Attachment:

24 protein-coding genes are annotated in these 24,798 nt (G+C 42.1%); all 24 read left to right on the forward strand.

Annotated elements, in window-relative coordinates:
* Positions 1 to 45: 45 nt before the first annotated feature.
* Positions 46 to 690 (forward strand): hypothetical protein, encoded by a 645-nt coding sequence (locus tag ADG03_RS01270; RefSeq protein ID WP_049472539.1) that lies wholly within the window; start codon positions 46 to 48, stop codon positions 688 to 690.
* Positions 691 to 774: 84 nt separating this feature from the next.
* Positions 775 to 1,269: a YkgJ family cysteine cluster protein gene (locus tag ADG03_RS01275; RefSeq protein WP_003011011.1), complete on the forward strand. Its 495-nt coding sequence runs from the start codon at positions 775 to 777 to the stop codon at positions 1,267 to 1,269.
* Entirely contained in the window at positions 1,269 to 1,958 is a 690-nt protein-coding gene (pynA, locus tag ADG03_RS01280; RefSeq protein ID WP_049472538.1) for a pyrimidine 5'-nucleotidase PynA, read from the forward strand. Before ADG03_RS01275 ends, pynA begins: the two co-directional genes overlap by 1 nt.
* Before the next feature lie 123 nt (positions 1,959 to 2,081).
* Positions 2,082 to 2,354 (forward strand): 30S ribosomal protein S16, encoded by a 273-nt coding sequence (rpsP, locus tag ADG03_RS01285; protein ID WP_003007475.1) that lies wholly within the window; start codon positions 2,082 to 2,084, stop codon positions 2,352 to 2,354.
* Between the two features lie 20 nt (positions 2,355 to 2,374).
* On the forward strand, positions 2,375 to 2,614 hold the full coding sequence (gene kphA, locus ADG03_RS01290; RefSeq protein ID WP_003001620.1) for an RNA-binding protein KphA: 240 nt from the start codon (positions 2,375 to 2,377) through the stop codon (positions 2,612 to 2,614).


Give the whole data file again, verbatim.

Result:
24 protein-coding genes are annotated in these 24,798 nt (G+C 42.1%); all 24 read left to right on the forward strand.

Annotated elements, in window-relative coordinates:
* Positions 1 to 45: 45 nt before the first annotated feature.
* Positions 46 to 690 (forward strand): hypothetical protein, encoded by a 645-nt coding sequence (locus tag ADG03_RS01270; RefSeq protein ID WP_049472539.1) that lies wholly within the window; start codon positions 46 to 48, stop codon positions 688 to 690.
* Positions 691 to 774: 84 nt separating this feature from the next.
* Positions 775 to 1,269: a YkgJ family cysteine cluster protein gene (locus tag ADG03_RS01275; RefSeq protein WP_003011011.1), complete on the forward strand. Its 495-nt coding sequence runs from the start codon at positions 775 to 777 to the stop codon at positions 1,267 to 1,269.
* Entirely contained in the window at positions 1,269 to 1,958 is a 690-nt protein-coding gene (pynA, locus tag ADG03_RS01280; RefSeq protein ID WP_049472538.1) for a pyrimidine 5'-nucleotidase PynA, read from the forward strand. Before ADG03_RS01275 ends, pynA begins: the two co-directional genes overlap by 1 nt.
* Before the next feature lie 123 nt (positions 1,959 to 2,081).
* Positions 2,082 to 2,354 (forward strand): 30S ribosomal protein S16, encoded by a 273-nt coding sequence (rpsP, locus tag ADG03_RS01285; protein ID WP_003007475.1) that lies wholly within the window; start codon positions 2,082 to 2,084, stop codon positions 2,352 to 2,354.
* Between the two features lie 20 nt (positions 2,355 to 2,374).
* On the forward strand, positions 2,375 to 2,614 hold the full coding sequence (gene kphA, locus ADG03_RS01290; RefSeq protein ID WP_003001620.1) for an RNA-binding protein KphA: 240 nt from the start codon (positions 2,375 to 2,377) through the stop codon (positions 2,612 to 2,614).